It would also seem at first glance that the buyer is disadvantaged by having to take all risks and arrange and pay for everything.
Assuming that the buyer is in a good position to do so, then it would likely find that it can arrange all transport and formalities at the same costs as the seller would otherwise offer, but without the buyer needing to pay the seller any markup on these costs. Another possibility is that the buyer is buying goods not only from one seller but a number of sellers and chooses to accumulate them at another location and then consolidate them into one larger, more cost-effective shipment in one or more shipping containers.
On the other hand, the buyer must be in a position for an overseas sale to carry out export formalities in the seller’s country.
Most countries require the exporter to be a legally registered entity in that country to be able to carry out export formalities, which generally means the buyer, usually an entity legally registered in its own country, will not be able to do so.
If the buyer tries to circumvent this by using a buying agent, freight forwarder, friend, or relative in the seller’s country to carry out export formalities, it calls into question whether that third party to the sale is really in a legal position to be the exporter of record.
Add to this the issues of the seller’s country’s taxation authorities looking at an EXW sale as a local sale and, therefore, likely subject to VAT/GST – how will the overseas buyer be able to recover the tax if it is not registered for VAT/GST in the seller’s country?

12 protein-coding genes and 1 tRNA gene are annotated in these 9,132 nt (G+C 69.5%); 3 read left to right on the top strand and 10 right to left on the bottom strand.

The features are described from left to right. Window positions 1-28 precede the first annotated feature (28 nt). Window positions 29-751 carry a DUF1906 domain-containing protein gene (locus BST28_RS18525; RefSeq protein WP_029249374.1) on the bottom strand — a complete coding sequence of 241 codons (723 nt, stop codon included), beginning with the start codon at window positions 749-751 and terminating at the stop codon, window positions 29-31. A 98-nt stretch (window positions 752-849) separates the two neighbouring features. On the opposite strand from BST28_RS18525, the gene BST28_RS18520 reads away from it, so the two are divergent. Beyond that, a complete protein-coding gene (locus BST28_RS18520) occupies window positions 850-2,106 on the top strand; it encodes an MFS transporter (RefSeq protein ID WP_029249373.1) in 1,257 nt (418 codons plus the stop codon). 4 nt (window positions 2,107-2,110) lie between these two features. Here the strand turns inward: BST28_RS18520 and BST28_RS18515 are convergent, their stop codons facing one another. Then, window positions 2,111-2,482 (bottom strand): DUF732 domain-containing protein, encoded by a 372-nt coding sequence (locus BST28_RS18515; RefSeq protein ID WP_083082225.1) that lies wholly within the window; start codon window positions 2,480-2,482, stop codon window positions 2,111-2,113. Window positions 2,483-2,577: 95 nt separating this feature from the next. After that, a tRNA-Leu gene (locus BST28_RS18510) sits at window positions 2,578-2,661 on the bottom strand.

The Incoterms® 2020 rules cannot deal with tax laws and regulations varying from country to country, as the rules must be universal across all countries, continents, markets and legal/tax jurisdictions.
Ex Works diagram 2024
Another aspect of EXW that makes life difficult is that the seller has no obligation to load the buyer’s means of transport.
It is the buyer who must arrange this, and that introduces all manner of potential problems. If the seller makes its goods available in its covered warehouse, it quite probably will be subject to various occupational health and safety regulations plus a variety of insurance implications.
It, therefore, cannot allow the buyer or its carrier to turn up with its truck, a forklift and its own staff to go rampaging through the seller’s warehouse. Even if the seller places the goods outside the doors of its warehouse at the last minute, there are likely to be similar problems with the buyer attempting to load on the seller’s grounds.
If the buyer requires extra documents such as a certificate of origin, the seller must assist the buyer, at the buyer’s request, risk and cost, to obtain it. There could be complications if the issuing authority in the seller’s country will only show a registered company in that country as the exporter/shipper/consignor because the seller is none of them.
EXW is, therefore, best kept for domestic trades where questions of export formalities, how to claim a refund of taxes and so on don’t come into the equation and where, in those rare occasions, the buyer is able to load the goods without all the local rules and regulations preventing it from doing so.
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Ex Works and letters of credit
Under EXW, it is extremely difficult to arrange payment by a letter of credit (LC).
The banks typically want to see a negotiable bill of lading for sea, an air waybill for air, or a copy of a rail or road transport document as appropriate. However, under EXW, the seller is not responsible for transport and is, therefore, not entitled to receive any transport documents.
To make a workable LC, as far as the seller is concerned, the LC would need to call only for an invoice, possibly a packing list, and a copy of the buyer’s receipt (although not the original, which the seller should rightly keep). The seller has no obligation to obtain a certificate of origin, which the buyer should arrange as the exporter or carrier.